It was a great project to land, so I spent a couple hours and designed just a mockup of what the new homepage could look like. Nothing else.

          What else helped sell myself was giving the client a vague idea of what I thought would help their project in the proposal, and it reassured them that I knew what I was doing.

          I hope this helps! Feel free to reach out with anymore questions! I’d be more than happy to answer. 🙂

    • Hi Tony,

      Very interested in your particular technique for getting new business. I’m a freelance designer and I like the idea of sending a prospective client a quick home page layout of scamp of a logo etc, I just have a few questions…

      1. Do you speak to the client first before sending the creative work?

      2. How do you choose the client to approach?

      3. Who is the person within the chosen company to approach, the Managing Director or Marketing Director?

      4. Do you follow up the proposal with a phone call?

      Cheers Mike.

  10. My advice would be this… Do not be afraid to ask for referrals. I tend to send out an email newsletter to my past clients asking for any referrals. I will offer them a service/discount on items such as website maintenance, business card printing, etc… for any new business.

    With this, you are getting double duty for your efforts. You are earning new referral business while also keeping your company fresh in your past clients’ minds.

  11. Interesting, that exact thought was a theme of my day today.
    There is no new information we need to know
    Stick to the things that you are comfortable doing, depending on your personality and set of skils,notice which revenue brings you clients that you like, and be consistent with it, even when you have enough work on your table!

  12. Hey guys, I’ve noticed that referrals are my best way to getting new clients. That’s not enough for me.

    One night I was discussing marketing strategies of my personal brand with a colleague and friend an he taught me something great: research your favourite clients. What type of work do you like best and what are the best clients you’d like to work for? I researched my current and fav clients and found out that they are producers and music artists belonging to a hesitant group in the overal design service market. If you know this, adjust your way of approach.

    I highly recommend you read this:
    The E-Myth Revisited: Why Most Small Businesses Don’t Work and What to Do About It, by Michael E. Gerber

    Changed my game completely. Amazon link:

    Check out my work on, thanks for a great post.

    • Rutger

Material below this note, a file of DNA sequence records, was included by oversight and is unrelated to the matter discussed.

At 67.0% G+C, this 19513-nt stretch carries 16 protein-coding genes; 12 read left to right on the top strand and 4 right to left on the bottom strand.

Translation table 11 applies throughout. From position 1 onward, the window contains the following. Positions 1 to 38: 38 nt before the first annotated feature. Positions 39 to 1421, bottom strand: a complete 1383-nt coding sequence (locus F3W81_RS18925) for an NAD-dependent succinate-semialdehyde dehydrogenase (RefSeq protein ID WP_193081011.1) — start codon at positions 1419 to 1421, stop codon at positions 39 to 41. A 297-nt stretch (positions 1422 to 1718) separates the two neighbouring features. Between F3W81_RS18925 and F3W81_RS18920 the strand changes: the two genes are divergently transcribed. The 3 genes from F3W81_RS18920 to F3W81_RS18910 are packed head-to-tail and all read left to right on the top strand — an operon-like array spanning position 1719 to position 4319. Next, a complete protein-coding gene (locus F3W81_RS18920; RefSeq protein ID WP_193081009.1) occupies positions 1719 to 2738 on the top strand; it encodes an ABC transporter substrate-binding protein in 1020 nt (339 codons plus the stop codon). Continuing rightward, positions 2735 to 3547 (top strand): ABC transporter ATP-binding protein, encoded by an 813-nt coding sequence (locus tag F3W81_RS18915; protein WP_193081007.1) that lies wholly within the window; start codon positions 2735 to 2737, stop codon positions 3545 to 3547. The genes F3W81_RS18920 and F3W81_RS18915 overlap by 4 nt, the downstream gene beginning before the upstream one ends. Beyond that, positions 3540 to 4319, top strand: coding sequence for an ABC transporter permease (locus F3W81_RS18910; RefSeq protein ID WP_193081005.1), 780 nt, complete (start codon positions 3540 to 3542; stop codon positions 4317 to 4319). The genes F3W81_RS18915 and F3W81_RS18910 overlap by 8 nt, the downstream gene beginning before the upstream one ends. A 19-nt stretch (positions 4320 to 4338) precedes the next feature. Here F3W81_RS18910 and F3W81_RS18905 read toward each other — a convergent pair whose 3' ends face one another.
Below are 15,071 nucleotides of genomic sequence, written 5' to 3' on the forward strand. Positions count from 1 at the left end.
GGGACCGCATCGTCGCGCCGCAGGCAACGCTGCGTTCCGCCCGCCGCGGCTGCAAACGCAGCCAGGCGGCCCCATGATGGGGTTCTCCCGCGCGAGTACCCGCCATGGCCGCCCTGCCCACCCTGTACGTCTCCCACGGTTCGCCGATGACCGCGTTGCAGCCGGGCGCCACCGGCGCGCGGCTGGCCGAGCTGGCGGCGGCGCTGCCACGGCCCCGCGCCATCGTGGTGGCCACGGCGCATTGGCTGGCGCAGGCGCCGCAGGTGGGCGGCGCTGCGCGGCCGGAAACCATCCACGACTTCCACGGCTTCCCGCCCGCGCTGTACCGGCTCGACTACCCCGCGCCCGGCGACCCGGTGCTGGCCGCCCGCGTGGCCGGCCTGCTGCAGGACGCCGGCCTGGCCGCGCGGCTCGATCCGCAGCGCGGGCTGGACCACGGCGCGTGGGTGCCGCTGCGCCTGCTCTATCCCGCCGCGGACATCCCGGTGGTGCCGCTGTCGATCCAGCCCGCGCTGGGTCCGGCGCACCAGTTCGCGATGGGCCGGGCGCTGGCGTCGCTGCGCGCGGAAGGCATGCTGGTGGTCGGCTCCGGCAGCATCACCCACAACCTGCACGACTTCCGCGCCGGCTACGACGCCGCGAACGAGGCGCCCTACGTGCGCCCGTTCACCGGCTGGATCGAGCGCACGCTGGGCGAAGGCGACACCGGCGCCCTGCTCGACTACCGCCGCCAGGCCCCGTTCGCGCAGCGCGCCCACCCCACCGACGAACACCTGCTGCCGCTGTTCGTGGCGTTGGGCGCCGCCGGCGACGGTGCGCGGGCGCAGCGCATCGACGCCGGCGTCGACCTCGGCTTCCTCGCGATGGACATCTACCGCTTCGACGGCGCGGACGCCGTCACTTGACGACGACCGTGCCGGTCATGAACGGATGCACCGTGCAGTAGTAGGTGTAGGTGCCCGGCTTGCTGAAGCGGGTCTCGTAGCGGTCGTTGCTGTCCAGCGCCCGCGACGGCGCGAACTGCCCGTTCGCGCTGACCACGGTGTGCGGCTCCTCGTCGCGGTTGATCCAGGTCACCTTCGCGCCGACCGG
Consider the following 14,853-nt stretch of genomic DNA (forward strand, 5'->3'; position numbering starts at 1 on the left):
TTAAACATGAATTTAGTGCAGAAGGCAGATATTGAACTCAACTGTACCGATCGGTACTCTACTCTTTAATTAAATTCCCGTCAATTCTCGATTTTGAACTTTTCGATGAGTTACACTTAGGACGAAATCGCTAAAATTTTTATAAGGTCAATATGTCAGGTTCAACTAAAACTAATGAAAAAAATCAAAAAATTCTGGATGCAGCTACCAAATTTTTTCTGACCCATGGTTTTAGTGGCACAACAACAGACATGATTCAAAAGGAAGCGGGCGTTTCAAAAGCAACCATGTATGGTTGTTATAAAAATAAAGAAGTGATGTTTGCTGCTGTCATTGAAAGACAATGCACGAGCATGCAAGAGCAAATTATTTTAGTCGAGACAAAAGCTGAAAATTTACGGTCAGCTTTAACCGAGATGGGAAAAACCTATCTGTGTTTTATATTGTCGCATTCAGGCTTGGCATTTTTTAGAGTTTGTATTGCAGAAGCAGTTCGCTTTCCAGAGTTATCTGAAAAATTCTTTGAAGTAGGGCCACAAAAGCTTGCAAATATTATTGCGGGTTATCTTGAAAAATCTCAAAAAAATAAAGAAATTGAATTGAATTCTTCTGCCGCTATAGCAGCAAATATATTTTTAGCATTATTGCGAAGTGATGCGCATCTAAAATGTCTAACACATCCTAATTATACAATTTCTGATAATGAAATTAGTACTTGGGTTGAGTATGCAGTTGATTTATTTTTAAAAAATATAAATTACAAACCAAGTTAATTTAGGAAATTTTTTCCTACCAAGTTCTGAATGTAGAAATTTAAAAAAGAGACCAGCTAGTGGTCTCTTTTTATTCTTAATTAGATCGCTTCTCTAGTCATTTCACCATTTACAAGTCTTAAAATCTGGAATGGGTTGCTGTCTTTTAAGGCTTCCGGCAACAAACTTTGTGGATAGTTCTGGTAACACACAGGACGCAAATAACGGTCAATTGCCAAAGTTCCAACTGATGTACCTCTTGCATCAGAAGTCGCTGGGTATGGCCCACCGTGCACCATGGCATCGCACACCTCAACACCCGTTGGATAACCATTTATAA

Your work is some of the finest I’ve ever seen. You are definitely in the “professional league,” with brilliant concepts, intelligent design, and absolute perfection. (I am proud to be in the same league.)

      Your website is stunning, but the extra touch is the animated logo as we scroll. Brilliant!

  13. Thanks Brent for the great advise. Making it part of your job to find work is important.
    It also depends on what type of clients/jobs you want, and attitude. I think the way you put yourself out there has a lot to do with your success.
    When I started on my own 2 years ago, I did small jobs for little money for friends and their contacts just to get exposure.
    I also did a lot of free design work for some companies to show them how I work and what my service is like. Today I’m struggling to keep up with all the work. There are quiet moments, but I see them more as a blessing at the moment just to catch my breath.

    Do you want 1 or 2 clients giving you enough work every month (corporate clients with a marketing budget) or do you want something different every month? Knowing what clients you want is a great start. If you advertise yourself as a ‘jack-of-all-trades’, you will get those type of jobs.

    I find that if you narrow down what you specialise in (for example branding, CI’s etc) potencial clients needing that service will rather go to a specialist in that field and pay a bit more than going to a ‘jack-of-all-trades’.

    The right attitude contributes a great deal in finding jobs. It only takes 1 contact to open many doors. Just believe that they are out there in need of YOUR design and service.

  14. On the other side, I’ve been looking for a talented – yet decently priced – freelancing gfx designer to design a WP theme. I contacted candidates from, Behance, forums, themeforest, etc and they all came back to me saying sorry, we have plenty on our plate already.

    So where should I look then, apart from Freelancer and oDesk, where it’s even harder to find what you are really after.


  15. Brent, I read this at 5:30 in the morning, and it was the inspiration I needed at a tough time. I passed out some business cards in a retail/restaurant-rich area this afternoon, and I will keep on seeking high-quality clients. Thank you very much!

  16. Julie Contreras says:

    I’ve found work most by by referral, but I’ve done a few things to increase my pool:
    > Do an occasional pro-bono project that is high-profile enough to be seen by other business people (like a poster). Have your url listed on the piece so people can visit your site if they are interested.
    > Have business cards and personal website viewable by mobile phone at any social situation. Speaking confidently about your profession to others (not necessarily trying to sell yourself) can attract potential clients, and having your website handy can show your work is legit.